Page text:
To assess the changes in the position of the debris-covered snout, coherence maps were generated for the period 2004–08 by processing Envisat ASAR images with JPL/Caltech ROI_pac software using the methodology detailed in Simons and Rosen (2007). Saraswat and others (2013) estimated that there is a bias of ~20% in the coherence estimates especially in glacierized regions, which have low coherence values. Since the members of the interferometric pairs used in this study were acquired one year apart (Table 2), the glacierized region is affected by motion-related decorrelation whereas the ice-free area is free from this effect. Thus the area near the glacier snout, where the ground is exposed, shows better coherence in contrast to the pixels of the surrounding glacier (Atwood and others, 2010; Frey and others, 2012). The stable areas ahead of the debris-covered snout have coherences in the range 0.5–0.9 while the glacierized areas have coherence in the range 0.0–0.5. We used a coherence between 0.50 and 0.55 (depending on the scene) to delineate the debris-covered tongue. Comparison of the boundary generated using coherence mapping with that created manually reveals good fit between the two (Figs 2a–d). Hence, this method can be particularly important to quantify changes in terminus position for heavily debris-covered glaciers in a semi-automated manner, since manual mapping of debris-covered glacier tongues requires high-resolution datasets, which can be difficult to obtain.

Fig. 2. Coherence images from Envisat ASAR data used to validate the manual mapping and to delineate debris-covered tongue for different years. Shown by the black line is the debris-covered tongue as delineated manually. (a–d) Represent the interferometric pairs (Table 2).

4.3. Mapping uncertainty

The precision of automatic delineation of exposed ice is usually within half a pixel (Bolch and others, 2010; Paul and others, 2013). Since no higher resolution datasets are available to manually correct the automatically derived boundaries, mapping uncertainty for the Landsat scenes of 1990, 2000 and 2014 was calculated by using a buffer distance of 15 m around the automatically derived boundaries. For manually delineated boundaries using the Hexagon scene of 1980, we assumed a mapping uncertainty of ~8 m (i.e. 1 pixel) (Pieczonka and others, 2013). In the case of 2007 glacier boundaries, delineated using Cartosat-I images, a mapping uncertainty of 2.5 m (1 pixel) is assumed. For the area not covered by the Cartosat-I image, an error estimate of 15 m was used, similar to that of Landsat images. Overall, this resulted in an uncertainty of 1.82% of the total exposed-ice area of Siachen Glacier mapped for the year 2007 (Table 5).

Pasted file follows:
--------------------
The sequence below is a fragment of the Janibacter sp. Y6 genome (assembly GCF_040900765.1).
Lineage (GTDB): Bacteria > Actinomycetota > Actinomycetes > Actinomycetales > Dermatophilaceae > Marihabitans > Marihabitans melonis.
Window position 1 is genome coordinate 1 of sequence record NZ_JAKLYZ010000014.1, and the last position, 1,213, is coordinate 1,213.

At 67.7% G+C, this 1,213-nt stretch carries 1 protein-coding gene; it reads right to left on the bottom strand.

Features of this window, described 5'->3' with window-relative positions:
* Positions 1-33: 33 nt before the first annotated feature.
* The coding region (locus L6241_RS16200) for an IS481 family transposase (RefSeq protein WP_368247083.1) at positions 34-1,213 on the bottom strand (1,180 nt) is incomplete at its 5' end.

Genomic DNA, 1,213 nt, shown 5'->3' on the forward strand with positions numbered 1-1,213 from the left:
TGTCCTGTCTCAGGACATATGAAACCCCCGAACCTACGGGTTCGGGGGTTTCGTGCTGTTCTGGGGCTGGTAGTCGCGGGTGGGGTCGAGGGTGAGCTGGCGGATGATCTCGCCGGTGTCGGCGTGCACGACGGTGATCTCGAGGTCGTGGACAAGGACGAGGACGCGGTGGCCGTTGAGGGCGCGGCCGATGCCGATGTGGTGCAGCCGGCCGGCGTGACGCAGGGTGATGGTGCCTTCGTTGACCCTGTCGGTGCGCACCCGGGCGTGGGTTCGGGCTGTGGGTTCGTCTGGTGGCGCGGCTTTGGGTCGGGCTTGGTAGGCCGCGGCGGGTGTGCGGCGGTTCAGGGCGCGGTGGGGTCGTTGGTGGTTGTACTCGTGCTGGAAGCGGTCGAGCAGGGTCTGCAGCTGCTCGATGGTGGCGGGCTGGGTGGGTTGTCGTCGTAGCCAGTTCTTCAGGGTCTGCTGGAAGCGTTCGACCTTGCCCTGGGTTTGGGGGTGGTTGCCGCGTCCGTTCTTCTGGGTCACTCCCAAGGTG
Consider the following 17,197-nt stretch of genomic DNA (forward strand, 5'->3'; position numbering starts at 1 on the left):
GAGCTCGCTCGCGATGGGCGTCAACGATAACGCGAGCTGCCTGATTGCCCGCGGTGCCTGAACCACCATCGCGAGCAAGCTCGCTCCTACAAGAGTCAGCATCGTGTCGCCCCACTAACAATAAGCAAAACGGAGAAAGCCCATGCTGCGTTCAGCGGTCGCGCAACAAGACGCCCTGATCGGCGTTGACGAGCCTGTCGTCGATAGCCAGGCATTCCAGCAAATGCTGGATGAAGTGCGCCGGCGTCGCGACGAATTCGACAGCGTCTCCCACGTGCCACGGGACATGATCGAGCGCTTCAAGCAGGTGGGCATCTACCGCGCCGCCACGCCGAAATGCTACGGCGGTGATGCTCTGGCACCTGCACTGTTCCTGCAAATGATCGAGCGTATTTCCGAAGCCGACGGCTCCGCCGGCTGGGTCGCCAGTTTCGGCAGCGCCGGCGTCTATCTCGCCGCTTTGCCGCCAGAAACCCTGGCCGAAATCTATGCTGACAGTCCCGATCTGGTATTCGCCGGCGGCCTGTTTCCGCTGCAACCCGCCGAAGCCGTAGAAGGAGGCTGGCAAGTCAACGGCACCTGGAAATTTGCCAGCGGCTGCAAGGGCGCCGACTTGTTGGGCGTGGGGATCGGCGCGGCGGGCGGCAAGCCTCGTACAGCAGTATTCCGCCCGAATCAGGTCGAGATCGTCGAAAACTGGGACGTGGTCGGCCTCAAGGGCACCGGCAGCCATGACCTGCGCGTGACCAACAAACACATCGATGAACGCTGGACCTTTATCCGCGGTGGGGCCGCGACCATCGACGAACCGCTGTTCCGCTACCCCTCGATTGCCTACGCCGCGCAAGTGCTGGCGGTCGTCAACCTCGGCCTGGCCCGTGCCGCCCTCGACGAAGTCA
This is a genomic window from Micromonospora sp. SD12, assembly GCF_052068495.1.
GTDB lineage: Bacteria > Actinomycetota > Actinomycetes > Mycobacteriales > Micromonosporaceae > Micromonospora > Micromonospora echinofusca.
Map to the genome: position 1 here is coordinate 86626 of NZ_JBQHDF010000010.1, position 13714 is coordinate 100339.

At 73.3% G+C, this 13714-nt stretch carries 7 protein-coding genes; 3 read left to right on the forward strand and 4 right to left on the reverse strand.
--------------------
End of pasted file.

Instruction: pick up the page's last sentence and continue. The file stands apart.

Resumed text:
Table 5. Changes in area and length of Siachen Glacier, 1980–2014

4.4. Generation of velocity map

The offset field between pairs of ALOS PALSAR satellite data acquired with a 46-day interval was used for the estimation of glacier velocities. Offset tracking of L-band SAR images is a robust and direct technique for estimating glacier motion (Rignot, 2008; Strozzi and others, 2008; Pohjola and others, 2011). This is particularly useful when Differential Interferometric Synthetic Aperture Radar (DInSAR) is limited by the loss of coherence due to long time intervals.

Offset tracking measurements made along the slant-range (incidence angle is ~35° for ALOS PALSAR observations) and azimuth directions are combined to retrieve horizontal displacements on the ground. Slant-range and azimuth offset estimation errors of ALOS PALSAR data are in the order of one tenth of a pixel. For a FBS with ground-range pixel spacing of 7.5 m and an azimuthal pixel spacing of ~3 m, two-dimensional (2-D) ice velocities can be computed with an expected error of 0.8 m in 46 days or ~10 m a−1. For a FBD with ground-range pixel spacing of ~15 m, 2-D ice velocities can be computed with an expected error of 20 m a−1. The displacement maps were geocoded to geographical coordinates with the WGS84 horizontal datum and the EGM96 vertical datum at 90 m resolution, using the SRTM Digital Elevation Database v4.1 (Jarvis and others, 2008).

4.5. DEM generation and co-registration

All Cartosat-I scenes of the year 2007 were pre-processed using PCI Geomatica OrthoEngine 10.2. Data pre-processing involved radiometric enhancements using a locally-adaptive Wallis filter, which adjusts the brightness of greyscale images in local areas as opposed to other global filters (Pieczonka and others, 2013). This adjustment was very critical for shadow regions and accumulation areas of glaciers since they lack sufficient contrast, causing errors in parallax determination.